Jere, Dale, Mike and I saw *La Belle et la Bête* at The Town Hall on 4/20/17. It was being screened/performed as part of the Tribeca Film Festival.
The piece has a very interesting history. Jean Cocteau wrote and directed the film *La Belle et la Bête* (aka Beauty and the Beast) in 1946, starring his partner Jean Marais as the Beast and Josette Day as Belle. Philip Glass took the film and made it into an opera in 1994. I had seen the Cocteau original in the late 80s, I'm pretty sure I saw it on VHS with the infamous Marc Heeg (a number of my readers will groan at the mention of his name). It's a beautiful movie, very French, very fairy tale, with a score by Georges Auric, one of Les Six (a group of mid-century French composers), best known to American audiences for writing the scores to *Roman Holiday* and *Moulin Rouge* (the one with Zsa Zsa Gabor, not the one with Nicole Kidman). Philip Glass took the film and removed all of the sound and wrote an opera to the dialogue, so the singers do a sort of reverse lip-synch, singing to match the lip movements of the actors on the screen.
The screening/performance of the film/opera was preceded by a conversation between Glass and director Errol Morris. Morris and Glass collaborated on *The Thin Blue Line* and *The Fog of War.* If you haven't seen *The Thin Blue Line,* run - - don't walk. Brilliant movie, one of the most fascinating documentaries I've ever seen. The way that Morris mixes reenactments with interviews, and Glass's hypnotic score, it's a great movie.
Glass said that The Town Hall has a special place in his heart because it was the first concert hall in New York where his music was performed. He'd had performances in art galleries or someone's loft downtown, but this was the first real concert hall in New York. But honestly, it wasn't a case of The Town Hall presenting a concert, he had to rent it! He said he was happy that it was sold out, but still...
Glass had written a few film scores before he did *La Belle et la Bête* and he was getting more familiar with the way music interacts with film. He'd also written quite a few operas, including an opera of *Orphée,* based on the Cocteau film. In that case he set the screenplay of the film and made a free-standing opera out of it. He was interested in *La Belle et la Bête* and came up with the unusual idea of writing an opera to be performed with the film.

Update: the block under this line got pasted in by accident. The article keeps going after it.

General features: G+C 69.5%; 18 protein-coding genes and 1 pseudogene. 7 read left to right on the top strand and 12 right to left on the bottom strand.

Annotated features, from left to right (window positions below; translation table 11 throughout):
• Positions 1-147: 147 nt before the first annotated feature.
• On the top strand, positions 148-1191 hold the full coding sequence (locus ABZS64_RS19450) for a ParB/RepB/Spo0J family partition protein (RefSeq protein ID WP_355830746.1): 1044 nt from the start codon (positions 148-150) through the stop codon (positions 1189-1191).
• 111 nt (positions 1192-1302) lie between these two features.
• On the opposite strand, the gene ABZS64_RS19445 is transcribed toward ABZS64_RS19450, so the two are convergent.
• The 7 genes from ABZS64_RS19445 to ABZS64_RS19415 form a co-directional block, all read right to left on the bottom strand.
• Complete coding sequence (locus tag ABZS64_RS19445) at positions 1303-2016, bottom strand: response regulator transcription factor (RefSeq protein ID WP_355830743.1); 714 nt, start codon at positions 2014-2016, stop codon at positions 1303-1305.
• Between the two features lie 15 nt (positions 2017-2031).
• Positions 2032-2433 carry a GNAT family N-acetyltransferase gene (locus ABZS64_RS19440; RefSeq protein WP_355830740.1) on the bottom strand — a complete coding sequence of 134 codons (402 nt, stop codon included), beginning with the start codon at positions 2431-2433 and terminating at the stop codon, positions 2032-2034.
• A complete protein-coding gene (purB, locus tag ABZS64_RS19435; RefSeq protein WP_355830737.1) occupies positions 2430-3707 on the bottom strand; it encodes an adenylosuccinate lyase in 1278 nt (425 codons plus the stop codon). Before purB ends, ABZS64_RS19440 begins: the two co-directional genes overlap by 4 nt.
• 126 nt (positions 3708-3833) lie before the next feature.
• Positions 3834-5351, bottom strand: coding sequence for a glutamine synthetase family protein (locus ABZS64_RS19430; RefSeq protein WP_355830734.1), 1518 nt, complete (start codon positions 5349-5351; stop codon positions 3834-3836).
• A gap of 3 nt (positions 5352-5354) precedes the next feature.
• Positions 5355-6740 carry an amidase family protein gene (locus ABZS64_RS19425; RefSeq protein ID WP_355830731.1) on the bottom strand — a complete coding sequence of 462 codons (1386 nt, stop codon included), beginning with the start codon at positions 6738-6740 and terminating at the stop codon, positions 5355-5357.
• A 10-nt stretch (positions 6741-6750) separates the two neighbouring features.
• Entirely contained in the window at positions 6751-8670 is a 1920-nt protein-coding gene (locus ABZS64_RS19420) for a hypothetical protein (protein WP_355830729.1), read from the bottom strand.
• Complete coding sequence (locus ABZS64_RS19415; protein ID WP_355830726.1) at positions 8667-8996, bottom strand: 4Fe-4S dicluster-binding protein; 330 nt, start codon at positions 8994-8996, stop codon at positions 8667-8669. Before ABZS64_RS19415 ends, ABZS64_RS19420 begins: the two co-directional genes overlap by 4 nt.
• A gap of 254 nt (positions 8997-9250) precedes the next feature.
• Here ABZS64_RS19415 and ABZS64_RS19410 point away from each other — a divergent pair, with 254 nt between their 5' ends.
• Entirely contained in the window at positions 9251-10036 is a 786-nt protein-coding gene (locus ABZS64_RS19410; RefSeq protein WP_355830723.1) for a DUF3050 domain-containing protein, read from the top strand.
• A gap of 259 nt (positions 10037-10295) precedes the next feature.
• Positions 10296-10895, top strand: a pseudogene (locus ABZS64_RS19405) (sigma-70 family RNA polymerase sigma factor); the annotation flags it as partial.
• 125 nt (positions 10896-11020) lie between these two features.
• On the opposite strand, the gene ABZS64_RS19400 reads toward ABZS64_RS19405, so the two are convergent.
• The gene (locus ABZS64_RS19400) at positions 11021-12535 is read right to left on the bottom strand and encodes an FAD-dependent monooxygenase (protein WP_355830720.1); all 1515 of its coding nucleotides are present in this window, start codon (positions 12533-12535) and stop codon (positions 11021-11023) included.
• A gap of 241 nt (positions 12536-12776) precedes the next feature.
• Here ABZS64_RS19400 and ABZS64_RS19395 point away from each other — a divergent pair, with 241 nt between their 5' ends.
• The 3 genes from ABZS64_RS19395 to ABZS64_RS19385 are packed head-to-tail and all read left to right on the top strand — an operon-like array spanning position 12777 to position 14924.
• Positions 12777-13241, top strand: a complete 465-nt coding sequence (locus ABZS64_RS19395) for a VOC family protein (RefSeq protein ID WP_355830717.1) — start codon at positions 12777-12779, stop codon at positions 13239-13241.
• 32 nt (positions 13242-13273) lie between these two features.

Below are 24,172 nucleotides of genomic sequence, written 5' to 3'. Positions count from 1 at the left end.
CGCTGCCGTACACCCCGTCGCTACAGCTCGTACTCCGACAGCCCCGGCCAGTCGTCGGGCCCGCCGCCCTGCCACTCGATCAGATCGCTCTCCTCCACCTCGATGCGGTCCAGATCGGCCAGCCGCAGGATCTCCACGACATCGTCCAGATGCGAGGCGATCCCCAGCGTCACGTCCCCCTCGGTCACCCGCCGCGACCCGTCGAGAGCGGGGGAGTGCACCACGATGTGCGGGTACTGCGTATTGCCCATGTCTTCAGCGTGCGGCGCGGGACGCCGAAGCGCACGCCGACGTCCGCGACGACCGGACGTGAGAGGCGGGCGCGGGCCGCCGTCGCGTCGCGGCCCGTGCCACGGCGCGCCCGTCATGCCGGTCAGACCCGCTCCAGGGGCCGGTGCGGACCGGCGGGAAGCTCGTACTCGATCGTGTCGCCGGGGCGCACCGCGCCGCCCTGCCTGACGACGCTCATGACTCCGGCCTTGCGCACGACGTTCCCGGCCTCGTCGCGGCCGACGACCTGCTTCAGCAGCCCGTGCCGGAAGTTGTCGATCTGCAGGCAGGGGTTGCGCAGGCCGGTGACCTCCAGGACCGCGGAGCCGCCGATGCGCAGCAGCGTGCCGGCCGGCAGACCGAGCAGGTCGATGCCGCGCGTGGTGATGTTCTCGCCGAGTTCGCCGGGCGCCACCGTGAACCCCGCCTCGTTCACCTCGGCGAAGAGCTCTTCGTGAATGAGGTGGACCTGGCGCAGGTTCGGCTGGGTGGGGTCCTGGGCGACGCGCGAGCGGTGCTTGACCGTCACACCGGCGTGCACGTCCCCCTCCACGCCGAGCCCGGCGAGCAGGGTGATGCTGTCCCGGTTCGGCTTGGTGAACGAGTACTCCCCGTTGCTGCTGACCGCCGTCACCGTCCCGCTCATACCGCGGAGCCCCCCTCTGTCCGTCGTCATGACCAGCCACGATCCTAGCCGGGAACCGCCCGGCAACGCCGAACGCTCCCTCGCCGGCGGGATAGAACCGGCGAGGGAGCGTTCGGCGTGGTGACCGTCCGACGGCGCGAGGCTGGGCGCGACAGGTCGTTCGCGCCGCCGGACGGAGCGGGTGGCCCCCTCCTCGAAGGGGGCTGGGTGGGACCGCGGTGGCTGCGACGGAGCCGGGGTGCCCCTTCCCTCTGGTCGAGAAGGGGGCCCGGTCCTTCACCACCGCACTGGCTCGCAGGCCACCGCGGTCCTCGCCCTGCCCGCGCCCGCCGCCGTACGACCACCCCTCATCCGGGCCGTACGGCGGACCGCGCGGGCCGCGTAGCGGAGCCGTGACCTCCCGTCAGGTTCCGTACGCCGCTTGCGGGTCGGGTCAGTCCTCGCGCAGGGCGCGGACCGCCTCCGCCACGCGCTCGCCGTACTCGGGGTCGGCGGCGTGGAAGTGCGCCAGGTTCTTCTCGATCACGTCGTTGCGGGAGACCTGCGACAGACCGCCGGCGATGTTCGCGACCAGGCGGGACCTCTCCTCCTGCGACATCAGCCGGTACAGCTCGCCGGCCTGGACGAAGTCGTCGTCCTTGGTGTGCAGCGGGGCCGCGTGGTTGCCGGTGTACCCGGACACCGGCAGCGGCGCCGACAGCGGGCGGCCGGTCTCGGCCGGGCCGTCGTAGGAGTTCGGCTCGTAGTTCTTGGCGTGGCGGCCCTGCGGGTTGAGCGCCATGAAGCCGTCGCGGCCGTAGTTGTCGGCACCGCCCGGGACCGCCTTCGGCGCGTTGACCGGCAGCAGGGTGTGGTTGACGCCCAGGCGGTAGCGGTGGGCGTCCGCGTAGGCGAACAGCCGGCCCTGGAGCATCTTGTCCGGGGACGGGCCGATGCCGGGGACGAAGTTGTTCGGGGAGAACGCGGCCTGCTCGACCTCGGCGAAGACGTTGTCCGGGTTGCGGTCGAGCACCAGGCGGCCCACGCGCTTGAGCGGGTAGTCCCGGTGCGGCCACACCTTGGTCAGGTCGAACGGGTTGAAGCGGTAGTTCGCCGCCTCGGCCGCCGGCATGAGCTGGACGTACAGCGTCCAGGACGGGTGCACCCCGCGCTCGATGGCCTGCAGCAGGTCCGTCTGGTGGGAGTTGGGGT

Morris said he was shocked to see how well it works out, how perfectly the singing matches up with the film. Glass said that it appears to work well because you THINK it does. And honestly , it works much better on DVD, where they could do endless retakes to make sure it's perfect. It was a little more loose in performance. This isn't a criticism, it's just an observation.
Glass told an interesting story about living in Paris when he was a young man - - it was humble of him to leave out the fact that he was there studying with perhaps the most influential composition teacher of the 20th century, Nadia Boulanger (I've included a partial list of her students below). He made money working in the film industry. First he was an extra, then he got a better-paying (and more interesting) job in the dubbing office. He wrote the English scripts, he chose the words that would work best to go with the lip movements of the actors on the screen. He said drew on this this experience years later when he wrote *La Belle et la Bête.*
Morris and Glass clearly enjoy each other and have an easy camaraderie, but perhaps Morris wasn't the best person to draw Glass out in a conversation in this setting. A lot of their conversation consisted of the two of them sitting and looking at each other. Which was cute, but sort of a waste of my time.
The opera/score was performed by the Philip Glass Ensemble, conducted by his longtime conductor, Michael Riesman. I was thrilled that the singer who first sang the Beast was performing it again, Greg Purnhagen. He's a friend of a friend and a marvelous singer. He has the best part, and sang it with tenderness, beautiful tone, and not just wonderful French diction, but a delicious sense of the whole French style. Hai-Ting Chinn sang Belle, and sang beautifully.
The music, frankly, was rather monotonous. And I love Glass. But this piece is a little flat, maybe it works better with an orchestra, but the instrumentation was a little dull and unvaried with the Philip Glass Ensemble.
The movie is magical. A few moments got hearty guffaws from the audience, the effects are a little goofy from our 21st century perspective. The overall style is High Kitsch, as could only be made by a gay French man in 1946.
Students of Nadia Boulanger (a partial list, in alphabetical order - - thank you, wikipedia)
John Eliot Gardiner
Gian Carlo Menotti